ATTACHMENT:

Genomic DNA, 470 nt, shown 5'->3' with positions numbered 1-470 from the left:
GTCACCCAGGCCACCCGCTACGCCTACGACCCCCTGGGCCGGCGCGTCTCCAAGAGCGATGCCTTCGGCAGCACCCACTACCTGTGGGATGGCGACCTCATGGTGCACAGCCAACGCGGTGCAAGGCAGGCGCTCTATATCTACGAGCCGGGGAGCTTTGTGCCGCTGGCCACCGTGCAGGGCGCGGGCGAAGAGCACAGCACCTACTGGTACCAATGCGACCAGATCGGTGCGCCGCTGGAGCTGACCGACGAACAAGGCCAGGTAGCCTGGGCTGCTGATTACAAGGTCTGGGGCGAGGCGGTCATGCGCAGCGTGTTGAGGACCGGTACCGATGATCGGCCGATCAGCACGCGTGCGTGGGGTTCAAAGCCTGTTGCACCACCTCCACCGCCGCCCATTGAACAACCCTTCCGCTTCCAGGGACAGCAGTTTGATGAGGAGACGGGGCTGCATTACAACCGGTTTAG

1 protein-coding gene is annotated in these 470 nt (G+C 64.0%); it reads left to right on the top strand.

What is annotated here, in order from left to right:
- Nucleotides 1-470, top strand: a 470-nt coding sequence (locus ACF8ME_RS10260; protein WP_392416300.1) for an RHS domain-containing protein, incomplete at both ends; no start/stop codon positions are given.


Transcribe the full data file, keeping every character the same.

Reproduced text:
Genomic DNA, 470 nt, shown 5'->3' with positions numbered 1-470 from the left:
GTCACCCAGGCCACCCGCTACGCCTACGACCCCCTGGGCCGGCGCGTCTCCAAGAGCGATGCCTTCGGCAGCACCCACTACCTGTGGGATGGCGACCTCATGGTGCACAGCCAACGCGGTGCAAGGCAGGCGCTCTATATCTACGAGCCGGGGAGCTTTGTGCCGCTGGCCACCGTGCAGGGCGCGGGCGAAGAGCACAGCACCTACTGGTACCAATGCGACCAGATCGGTGCGCCGCTGGAGCTGACCGACGAACAAGGCCAGGTAGCCTGGGCTGCTGATTACAAGGTCTGGGGCGAGGCGGTCATGCGCAGCGTGTTGAGGACCGGTACCGATGATCGGCCGATCAGCACGCGTGCGTGGGGTTCAAAGCCTGTTGCACCACCTCCACCGCCGCCCATTGAACAACCCTTCCGCTTCCAGGGACAGCAGTTTGATGAGGAGACGGGGCTGCATTACAACCGGTTTAG

1 protein-coding gene is annotated in these 470 nt (G+C 64.0%); it reads left to right on the top strand.

What is annotated here, in order from left to right:
- Nucleotides 1-470, top strand: a 470-nt coding sequence (locus ACF8ME_RS10260; protein WP_392416300.1) for an RHS domain-containing protein, incomplete at both ends; no start/stop codon positions are given.